11-17th June 2018
Tate Exchange Liverpool
Full programme here: https://www.liverpool.ac.uk/literature-and-science/madefromlight/
Renewable energy is considered to be a recent technological development, but in fact it has a long history. For centuries the possibility of harnessing the power of the sun has inspired scientists, engineers, writers and artists alike. The future of energy production and our environment will not only be shaped by science and technology: the arts and humanities also have a role to play in influencing our behaviour and imagination. Tate Exchange invites you to be part of that creative conversation, with a week-long programme on the art, science and history of renewable energy curated by researchers from the University of Liverpool. Discover the latest research, enjoy the work of artists such as Martin Rowson and Simon Logan, and join in the debate about humanity's relationship with energy. Scroll Down for a list of workshops, talks and performances. Curators and writers will be in the gallery all week running creative activities for children and adults; all are welcome. Don't miss the evolving energy soundscape that will be constructed over the course of the week and performed over the weekend.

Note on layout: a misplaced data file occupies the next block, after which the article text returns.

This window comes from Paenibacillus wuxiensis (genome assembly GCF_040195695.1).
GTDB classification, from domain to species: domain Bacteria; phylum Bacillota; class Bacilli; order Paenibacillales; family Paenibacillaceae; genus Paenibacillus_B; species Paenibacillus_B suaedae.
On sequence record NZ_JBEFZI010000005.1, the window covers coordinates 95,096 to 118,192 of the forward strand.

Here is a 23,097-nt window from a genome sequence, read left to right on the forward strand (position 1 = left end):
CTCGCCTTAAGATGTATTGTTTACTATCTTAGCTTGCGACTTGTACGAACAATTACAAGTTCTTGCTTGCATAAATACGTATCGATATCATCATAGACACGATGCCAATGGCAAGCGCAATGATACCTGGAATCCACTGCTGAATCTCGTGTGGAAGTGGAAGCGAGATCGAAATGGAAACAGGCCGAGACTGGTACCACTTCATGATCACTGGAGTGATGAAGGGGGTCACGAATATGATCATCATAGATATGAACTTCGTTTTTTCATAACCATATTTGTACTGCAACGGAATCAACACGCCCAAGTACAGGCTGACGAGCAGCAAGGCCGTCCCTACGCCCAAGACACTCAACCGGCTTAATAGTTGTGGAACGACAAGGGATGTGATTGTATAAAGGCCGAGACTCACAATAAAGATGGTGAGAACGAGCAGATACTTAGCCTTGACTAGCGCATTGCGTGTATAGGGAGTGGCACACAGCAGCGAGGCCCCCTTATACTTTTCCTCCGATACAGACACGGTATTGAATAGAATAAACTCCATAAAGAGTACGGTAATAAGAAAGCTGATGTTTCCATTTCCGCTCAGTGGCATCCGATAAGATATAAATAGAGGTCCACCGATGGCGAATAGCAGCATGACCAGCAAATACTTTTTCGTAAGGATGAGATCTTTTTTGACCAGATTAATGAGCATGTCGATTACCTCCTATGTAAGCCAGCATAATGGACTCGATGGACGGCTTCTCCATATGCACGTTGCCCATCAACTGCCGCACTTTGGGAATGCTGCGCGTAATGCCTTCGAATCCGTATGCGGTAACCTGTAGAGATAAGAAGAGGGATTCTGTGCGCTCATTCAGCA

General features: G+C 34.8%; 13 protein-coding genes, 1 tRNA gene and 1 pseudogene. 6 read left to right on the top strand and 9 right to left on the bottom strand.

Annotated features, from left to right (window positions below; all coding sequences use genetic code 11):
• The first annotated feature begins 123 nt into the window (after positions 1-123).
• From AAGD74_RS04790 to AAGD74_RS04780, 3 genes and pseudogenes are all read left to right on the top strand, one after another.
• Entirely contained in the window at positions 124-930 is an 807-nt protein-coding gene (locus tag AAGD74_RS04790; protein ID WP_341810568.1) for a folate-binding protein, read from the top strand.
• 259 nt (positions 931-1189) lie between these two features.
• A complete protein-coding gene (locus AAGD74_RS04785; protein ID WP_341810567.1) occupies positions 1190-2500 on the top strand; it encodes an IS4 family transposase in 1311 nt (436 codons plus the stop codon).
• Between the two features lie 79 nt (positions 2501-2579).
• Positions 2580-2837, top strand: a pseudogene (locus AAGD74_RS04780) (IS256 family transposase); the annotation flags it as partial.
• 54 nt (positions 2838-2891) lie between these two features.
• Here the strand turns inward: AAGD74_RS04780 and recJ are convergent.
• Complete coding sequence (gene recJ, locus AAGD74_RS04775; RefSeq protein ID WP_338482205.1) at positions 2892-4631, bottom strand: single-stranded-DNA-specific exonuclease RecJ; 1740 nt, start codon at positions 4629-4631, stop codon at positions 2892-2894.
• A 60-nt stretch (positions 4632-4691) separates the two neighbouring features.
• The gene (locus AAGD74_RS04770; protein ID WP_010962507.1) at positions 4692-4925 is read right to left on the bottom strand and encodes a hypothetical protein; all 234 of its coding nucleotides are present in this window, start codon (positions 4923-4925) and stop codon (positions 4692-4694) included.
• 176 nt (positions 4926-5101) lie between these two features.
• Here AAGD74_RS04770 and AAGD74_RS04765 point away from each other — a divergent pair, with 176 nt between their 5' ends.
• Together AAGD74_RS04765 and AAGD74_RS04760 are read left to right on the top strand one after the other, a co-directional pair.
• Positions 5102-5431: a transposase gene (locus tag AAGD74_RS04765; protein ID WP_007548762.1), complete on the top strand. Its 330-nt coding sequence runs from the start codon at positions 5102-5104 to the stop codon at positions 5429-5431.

The Nuclear Culture programme will run on Tuesday 12th, and Thursday 14th June as follows:
11-1 and 3-5: Energy Anxieties - Creative Writing Workshops. Come at any point.
Talks from 2:00 - NUCLEAR CULTURES
Nuclear Renewable?: Jonathan Hogg asks to what extent can we think of nuclear energy as clean, green and renewable?
Atoms for Peace: Harry Roberts talk examines how peaceful uses of the atom in the twentieth century were imagined and represented.
Seen and unseen - Nuclear power in the landscape: You can't hide a nuclear power station, but you can try. You can't see, taste or smell radiation, so how do you know it's there? Writer Phillippa Holloway investigates.
11-1 and 3-5: Past, Present and Future Energies - Creative Writing Workshops. Come at any point.
Talks from 2:00 - WELCOME TO THE ANTHROPOCENE
Art and the Nuclear Anthropocene: Curator and writer Ele Carpenter reflects on the relation of art and nuclear culture at a moment when the Nuclear industry is undergoing a process of decommissioning and waste management.
The Art of the Anthropocene: Using examples from the visiual arts and literature, Sam Solnick will explore how the arts are beginning to respond to a strange new world where the impact of human technologies, not least those related to the energy sector, means that there might be no such thing as Nature anymore.